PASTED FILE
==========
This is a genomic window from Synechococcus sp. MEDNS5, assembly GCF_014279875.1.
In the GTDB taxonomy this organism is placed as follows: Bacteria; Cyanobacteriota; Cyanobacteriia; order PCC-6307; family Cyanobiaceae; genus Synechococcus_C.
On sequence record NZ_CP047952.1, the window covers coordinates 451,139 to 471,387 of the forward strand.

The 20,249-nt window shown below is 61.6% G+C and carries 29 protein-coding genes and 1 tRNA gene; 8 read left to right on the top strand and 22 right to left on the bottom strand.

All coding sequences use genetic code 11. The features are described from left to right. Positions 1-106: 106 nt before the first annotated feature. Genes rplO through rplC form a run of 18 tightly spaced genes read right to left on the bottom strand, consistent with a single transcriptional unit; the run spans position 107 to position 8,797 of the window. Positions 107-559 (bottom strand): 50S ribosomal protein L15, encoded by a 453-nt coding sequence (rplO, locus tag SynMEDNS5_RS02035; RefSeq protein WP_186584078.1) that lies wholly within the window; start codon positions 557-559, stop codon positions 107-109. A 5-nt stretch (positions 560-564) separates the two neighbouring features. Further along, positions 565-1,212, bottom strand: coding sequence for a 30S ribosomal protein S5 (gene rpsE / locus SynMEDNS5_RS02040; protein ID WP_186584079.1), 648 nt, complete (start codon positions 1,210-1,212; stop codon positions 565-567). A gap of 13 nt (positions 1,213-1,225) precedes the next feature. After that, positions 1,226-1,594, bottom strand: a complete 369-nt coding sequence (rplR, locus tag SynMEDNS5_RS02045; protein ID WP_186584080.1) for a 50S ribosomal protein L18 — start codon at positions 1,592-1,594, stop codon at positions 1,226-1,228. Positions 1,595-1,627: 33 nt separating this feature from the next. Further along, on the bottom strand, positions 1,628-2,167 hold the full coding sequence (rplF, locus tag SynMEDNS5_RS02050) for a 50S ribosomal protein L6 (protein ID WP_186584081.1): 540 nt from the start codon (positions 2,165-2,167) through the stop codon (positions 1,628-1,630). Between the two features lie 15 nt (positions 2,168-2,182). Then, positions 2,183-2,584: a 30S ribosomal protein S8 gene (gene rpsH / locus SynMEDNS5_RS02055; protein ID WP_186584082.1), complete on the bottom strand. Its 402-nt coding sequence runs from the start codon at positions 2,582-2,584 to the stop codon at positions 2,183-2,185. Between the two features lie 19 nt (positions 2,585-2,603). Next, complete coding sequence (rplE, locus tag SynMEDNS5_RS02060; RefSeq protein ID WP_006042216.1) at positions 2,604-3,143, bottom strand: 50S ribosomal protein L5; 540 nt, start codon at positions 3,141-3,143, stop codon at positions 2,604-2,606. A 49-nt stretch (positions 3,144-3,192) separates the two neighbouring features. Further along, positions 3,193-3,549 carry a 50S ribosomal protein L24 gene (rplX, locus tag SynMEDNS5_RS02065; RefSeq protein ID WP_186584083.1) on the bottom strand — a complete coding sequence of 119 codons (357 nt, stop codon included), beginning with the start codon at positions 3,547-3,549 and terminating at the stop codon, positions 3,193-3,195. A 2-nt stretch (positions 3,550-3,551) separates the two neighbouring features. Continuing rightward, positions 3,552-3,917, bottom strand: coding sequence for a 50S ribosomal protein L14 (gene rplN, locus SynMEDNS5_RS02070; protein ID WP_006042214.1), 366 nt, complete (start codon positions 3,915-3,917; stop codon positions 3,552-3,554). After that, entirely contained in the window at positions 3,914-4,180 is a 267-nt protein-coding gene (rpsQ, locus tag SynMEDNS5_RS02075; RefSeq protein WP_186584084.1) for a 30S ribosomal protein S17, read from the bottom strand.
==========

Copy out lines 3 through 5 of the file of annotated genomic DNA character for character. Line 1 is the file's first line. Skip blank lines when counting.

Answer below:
On sequence record NZ_CP047952.1, the window covers coordinates 451,139 to 471,387 of the forward strand.

The 20,249-nt window shown below is 61.6% G+C and carries 29 protein-coding genes and 1 tRNA gene; 8 read left to right on the top strand and 22 right to left on the bottom strand.

All coding sequences use genetic code 11. The features are described from left to right. Positions 1-106: 106 nt before the first annotated feature. Genes rplO through rplC form a run of 18 tightly spaced genes read right to left on the bottom strand, consistent with a single transcriptional unit; the run spans position 107 to position 8,797 of the window. Positions 107-559 (bottom strand): 50S ribosomal protein L15, encoded by a 453-nt coding sequence (rplO, locus tag SynMEDNS5_RS02035; RefSeq protein WP_186584078.1) that lies wholly within the window; start codon positions 557-559, stop codon positions 107-109. A 5-nt stretch (positions 560-564) separates the two neighbouring features. Further along, positions 565-1,212, bottom strand: coding sequence for a 30S ribosomal protein S5 (gene rpsE / locus SynMEDNS5_RS02040; protein ID WP_186584079.1), 648 nt, complete (start codon positions 1,210-1,212; stop codon positions 565-567). A gap of 13 nt (positions 1,213-1,225) precedes the next feature. After that, positions 1,226-1,594, bottom strand: a complete 369-nt coding sequence (rplR, locus tag SynMEDNS5_RS02045; protein ID WP_186584080.1) for a 50S ribosomal protein L18 — start codon at positions 1,592-1,594, stop codon at positions 1,226-1,228. Positions 1,595-1,627: 33 nt separating this feature from the next. Further along, on the bottom strand, positions 1,628-2,167 hold the full coding sequence (rplF, locus tag SynMEDNS5_RS02050) for a 50S ribosomal protein L6 (protein ID WP_186584081.1): 540 nt from the start codon (positions 2,165-2,167) through the stop codon (positions 1,628-1,630). Between the two features lie 15 nt (positions 2,168-2,182). Then, positions 2,183-2,584: a 30S ribosomal protein S8 gene (gene rpsH / locus SynMEDNS5_RS02055; protein ID WP_186584082.1), complete on the bottom strand. Its 402-nt coding sequence runs from the start codon at positions 2,582-2,584 to the stop codon at positions 2,183-2,185. Between the two features lie 19 nt (positions 2,585-2,603). Next, complete coding sequence (rplE, locus tag SynMEDNS5_RS02060; RefSeq protein ID WP_006042216.1) at positions 2,604-3,143, bottom strand: 50S ribosomal protein L5; 540 nt, start codon at positions 3,141-3,143, stop codon at positions 2,604-2,606. A 49-nt stretch (positions 3,144-3,192) separates the two neighbouring features. Further along, positions 3,193-3,549 carry a 50S ribosomal protein L24 gene (rplX, locus tag SynMEDNS5_RS02065; RefSeq protein ID WP_186584083.1) on the bottom strand — a complete coding sequence of 119 codons (357 nt, stop codon included), beginning with the start codon at positions 3,547-3,549 and terminating at the stop codon, positions 3,193-3,195. A 2-nt stretch (positions 3,550-3,551) separates the two neighbouring features. Continuing rightward, positions 3,552-3,917, bottom strand: coding sequence for a 50S ribosomal protein L14 (gene rplN, locus SynMEDNS5_RS02070; protein ID WP_006042214.1), 366 nt, complete (start codon positions 3,915-3,917; stop codon positions 3,552-3,554). After that, entirely contained in the window at positions 3,914-4,180 is a 267-nt protein-coding gene (rpsQ, locus tag SynMEDNS5_RS02075; RefSeq protein WP_186584084.1) for a 30S ribosomal protein S17, read from the bottom strand.